The 2019 election in Prince Edward Island drew attention from across the country and around the world. The Green Party of P.E.I. won an astonishing eight of the provincial legislature’s 27 seats and formed the official Opposition. This was the first jurisdiction in North America that now had a Green Opposition.

Clearly, the Green Party was on the rise. But four years later, the Greens were reduced to third party status, winning just two seats in the 2023 election. Green Leader Peter Bevan-Baker won his seat, but by just 106 votes. The Green Party’s popular vote sank to just 22 per cent.

What happened? Does the 2023 results mean the Greens were just a flash in the pan? Will the party go the way of other upstart parties in Canada that quickly rise and just as quickly sink, never to be heard from again?

No. The 2023 results, while profoundly disappointing for the Greens, actually reveal the party still has a solid base and should have a bright future in P.E.I. The trick will be for the party not to panic, nor to descend into finger-pointing and blame-gaming. The Greens need to take a step back and dispassionately analyze what happened.

They should start with the most obvious reason for the setback. Both the Greens and the Liberals were steamrolled by an early election call, a PC juggernaut and a popular premier widely praised for how he handled the pandemic.

The PCs’ ground game in 2023 was also superb. The party did such a good job of getting the vote out that the PCs would have won 17 seats and a majority if only the party’s advance polls’ results were counted. In other words, the PCs would have still won the election if not a single PC voter showed up on election day.

Such exaggerated results are not uncommon on P.E.I., which often sees huge wins and spectacular defeats. Indeed, twice in the past 40 years, both the PCs and the Liberals have been left with just one seat. So the Greens’ drop from eight to two seats is not remarkable. Remember, the Liberals went from 18 seats in 2015 to just six in 2019 and won only three in 2023.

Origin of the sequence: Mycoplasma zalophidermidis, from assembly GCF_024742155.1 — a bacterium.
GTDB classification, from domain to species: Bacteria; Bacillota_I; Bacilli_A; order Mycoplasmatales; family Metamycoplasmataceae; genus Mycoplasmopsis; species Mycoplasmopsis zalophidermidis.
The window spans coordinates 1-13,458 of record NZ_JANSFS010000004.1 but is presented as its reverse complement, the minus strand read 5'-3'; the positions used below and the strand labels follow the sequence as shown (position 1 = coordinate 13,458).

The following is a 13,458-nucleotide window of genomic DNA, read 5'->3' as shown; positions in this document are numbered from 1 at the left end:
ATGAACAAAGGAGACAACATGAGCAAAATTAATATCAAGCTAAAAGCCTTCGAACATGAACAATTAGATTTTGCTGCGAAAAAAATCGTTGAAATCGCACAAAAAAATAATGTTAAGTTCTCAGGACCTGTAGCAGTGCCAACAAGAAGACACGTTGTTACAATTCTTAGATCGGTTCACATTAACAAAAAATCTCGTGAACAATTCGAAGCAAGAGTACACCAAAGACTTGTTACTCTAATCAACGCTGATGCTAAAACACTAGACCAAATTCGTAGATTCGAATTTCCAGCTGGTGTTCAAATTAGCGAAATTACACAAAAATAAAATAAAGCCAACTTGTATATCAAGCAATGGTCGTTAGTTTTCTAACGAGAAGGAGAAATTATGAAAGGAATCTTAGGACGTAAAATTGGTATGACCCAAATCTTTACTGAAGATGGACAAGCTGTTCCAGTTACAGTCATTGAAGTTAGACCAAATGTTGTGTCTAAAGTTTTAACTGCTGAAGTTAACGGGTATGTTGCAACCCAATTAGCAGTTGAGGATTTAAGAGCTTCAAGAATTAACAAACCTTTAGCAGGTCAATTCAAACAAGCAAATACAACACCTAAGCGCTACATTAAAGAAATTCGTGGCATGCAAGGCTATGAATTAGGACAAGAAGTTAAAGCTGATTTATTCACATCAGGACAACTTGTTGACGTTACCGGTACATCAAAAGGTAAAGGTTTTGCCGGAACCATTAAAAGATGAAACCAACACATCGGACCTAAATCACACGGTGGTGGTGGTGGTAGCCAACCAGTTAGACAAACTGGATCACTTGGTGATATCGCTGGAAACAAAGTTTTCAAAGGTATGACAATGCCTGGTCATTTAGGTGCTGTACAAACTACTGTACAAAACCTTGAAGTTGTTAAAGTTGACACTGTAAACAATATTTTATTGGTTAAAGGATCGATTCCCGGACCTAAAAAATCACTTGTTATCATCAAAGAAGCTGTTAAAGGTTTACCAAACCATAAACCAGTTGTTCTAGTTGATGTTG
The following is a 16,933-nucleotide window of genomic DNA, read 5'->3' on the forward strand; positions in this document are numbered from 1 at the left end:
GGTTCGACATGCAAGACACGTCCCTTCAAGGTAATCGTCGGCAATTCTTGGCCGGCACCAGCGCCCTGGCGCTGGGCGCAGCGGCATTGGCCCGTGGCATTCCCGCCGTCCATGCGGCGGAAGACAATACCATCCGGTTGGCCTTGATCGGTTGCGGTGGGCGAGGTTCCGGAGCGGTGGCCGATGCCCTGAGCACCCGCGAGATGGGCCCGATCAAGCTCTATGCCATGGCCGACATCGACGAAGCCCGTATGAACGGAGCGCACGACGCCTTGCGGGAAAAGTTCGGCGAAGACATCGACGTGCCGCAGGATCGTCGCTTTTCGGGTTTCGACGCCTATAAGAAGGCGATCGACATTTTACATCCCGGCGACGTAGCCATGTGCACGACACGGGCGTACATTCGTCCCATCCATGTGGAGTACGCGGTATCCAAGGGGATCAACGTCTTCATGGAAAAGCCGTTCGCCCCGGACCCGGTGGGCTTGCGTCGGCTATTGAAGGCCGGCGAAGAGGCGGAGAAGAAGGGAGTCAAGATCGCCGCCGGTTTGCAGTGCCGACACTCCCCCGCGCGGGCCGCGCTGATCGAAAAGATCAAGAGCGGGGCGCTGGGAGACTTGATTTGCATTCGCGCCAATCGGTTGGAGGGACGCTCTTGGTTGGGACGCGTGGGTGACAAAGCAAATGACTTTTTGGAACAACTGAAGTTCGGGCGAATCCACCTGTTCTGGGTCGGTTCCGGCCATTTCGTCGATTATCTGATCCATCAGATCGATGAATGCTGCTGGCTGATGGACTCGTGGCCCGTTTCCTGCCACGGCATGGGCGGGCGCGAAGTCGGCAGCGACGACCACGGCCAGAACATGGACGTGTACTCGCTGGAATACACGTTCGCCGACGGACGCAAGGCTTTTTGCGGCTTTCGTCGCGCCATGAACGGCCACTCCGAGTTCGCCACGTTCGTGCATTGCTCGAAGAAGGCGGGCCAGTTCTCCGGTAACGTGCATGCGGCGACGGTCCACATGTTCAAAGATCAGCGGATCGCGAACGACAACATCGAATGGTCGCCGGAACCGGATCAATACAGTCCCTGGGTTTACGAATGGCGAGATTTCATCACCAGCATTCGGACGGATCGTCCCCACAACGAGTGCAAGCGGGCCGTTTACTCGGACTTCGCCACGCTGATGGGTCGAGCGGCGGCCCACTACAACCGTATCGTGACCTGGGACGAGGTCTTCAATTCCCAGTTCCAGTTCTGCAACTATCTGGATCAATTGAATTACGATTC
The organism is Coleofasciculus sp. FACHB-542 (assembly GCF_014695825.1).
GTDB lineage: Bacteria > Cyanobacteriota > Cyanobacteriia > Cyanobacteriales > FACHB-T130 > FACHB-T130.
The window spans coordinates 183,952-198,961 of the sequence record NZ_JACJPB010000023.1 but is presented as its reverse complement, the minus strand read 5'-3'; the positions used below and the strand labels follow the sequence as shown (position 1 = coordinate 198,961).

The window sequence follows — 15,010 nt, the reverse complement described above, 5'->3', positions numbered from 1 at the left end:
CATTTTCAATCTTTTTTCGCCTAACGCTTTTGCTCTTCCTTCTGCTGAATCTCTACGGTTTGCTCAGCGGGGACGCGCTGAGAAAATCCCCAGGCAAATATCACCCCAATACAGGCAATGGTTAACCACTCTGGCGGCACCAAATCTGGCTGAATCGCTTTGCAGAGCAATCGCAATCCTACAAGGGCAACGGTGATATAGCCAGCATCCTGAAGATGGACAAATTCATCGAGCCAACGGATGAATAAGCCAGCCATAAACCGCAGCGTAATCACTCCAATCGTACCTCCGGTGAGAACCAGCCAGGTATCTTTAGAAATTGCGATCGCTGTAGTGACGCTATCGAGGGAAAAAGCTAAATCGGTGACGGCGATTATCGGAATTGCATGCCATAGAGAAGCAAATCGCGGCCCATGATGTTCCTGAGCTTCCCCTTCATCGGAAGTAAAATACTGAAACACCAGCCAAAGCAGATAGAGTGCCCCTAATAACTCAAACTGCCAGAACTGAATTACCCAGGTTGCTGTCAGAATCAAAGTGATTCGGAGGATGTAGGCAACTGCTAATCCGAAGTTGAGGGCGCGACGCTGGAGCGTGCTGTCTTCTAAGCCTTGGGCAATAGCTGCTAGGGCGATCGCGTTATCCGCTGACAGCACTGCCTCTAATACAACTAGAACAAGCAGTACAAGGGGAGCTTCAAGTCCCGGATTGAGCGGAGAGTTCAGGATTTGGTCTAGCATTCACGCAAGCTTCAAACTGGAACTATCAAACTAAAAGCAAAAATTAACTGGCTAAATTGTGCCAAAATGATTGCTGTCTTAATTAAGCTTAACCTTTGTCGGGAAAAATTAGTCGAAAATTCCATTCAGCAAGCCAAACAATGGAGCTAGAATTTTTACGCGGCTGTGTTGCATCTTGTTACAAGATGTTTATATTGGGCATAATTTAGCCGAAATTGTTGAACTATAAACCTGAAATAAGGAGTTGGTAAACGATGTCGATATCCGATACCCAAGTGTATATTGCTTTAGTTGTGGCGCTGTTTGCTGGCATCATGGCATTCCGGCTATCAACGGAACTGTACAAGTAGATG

But the other reason is more complicated, and it has to do with what really happened in 2019— the election in which the Greens shocked the country.

In 2019, the PCs won 13 seats and formed the island’s first minority government. This was after three consecutive wins by the Liberals. But the PCs polled 249 fewer votes in 2019 than it had in 2015 when the party won just eight seats. The PC victory in 2019 had much to do with disaffected Liberals parking their votes with the Greens and causing vote splits.

Will @PEIGreens go the way of other upstart parties in Canada that quickly rise and just as quickly sink, never to be heard from again? No, writes Don Desserud. #2023ProvincialElection #peipoli

Going into the 2019 campaign, the Greens knew the Liberals were vulnerable. The Greens also recognized their party’s core values of conservation and environmentalism had given fodder to their opponents, who repeatedly accused them of being anti-farmer and anti-rural.

So in 2019, the Greens instead presented a comprehensive platform that focused on such pressing concerns as health care and housing. The platform spoke of working with farmers and rural communities to ensure “resilience” and “sustainable agricultural practices.”

The tactic worked. The Greens deservedly formed the official Opposition. But the point here is the increase in seats for the Greens in 2019 was not so much an indication of the “greening” of P.E.I. as it was the result of the party providing a credible and moderate alternative to a Liberal government that had passed its best-before date. Therefore, the apparent move away from the Greens in 2023 was not a rejection of once-embraced core Green values because those core Green values were never fully embraced in the first place.

The Greens would do well to compare the party’s 2023 fortunes, not with 2019, but with 2015. In 2015, the party won just 8,850 votes. In 2023, it received almost twice that, and that was in an election with a record-low turnout.

Another way of measuring the resilience of the Greens is to look at their second-place finishes. In 2015, the Greens won a single seat, but Green candidates finished second in none. In 2019, the Greens won eight seats and finished second in another 11. In 2023, the Greens won two seats but finished second in 18. This means the party has established a strong base across the province, including in rural P.E.I. This is slow growth, but it is resilient and sustainable.

The Green Party of Prince Edward Island is smarting from its loss of seats. But if the party can keep its cool, it has an excellent opportunity to build on this base for future elections.

Don Desserud is a political scientist and political analyst living on Prince Edward Island. He has a BA and MA from Dalhousie University, an MA from the University of New Brunswick, and a PhD from Western University. His research focuses on Maritime provincial elections and politics. He also studies parliamentary institutions.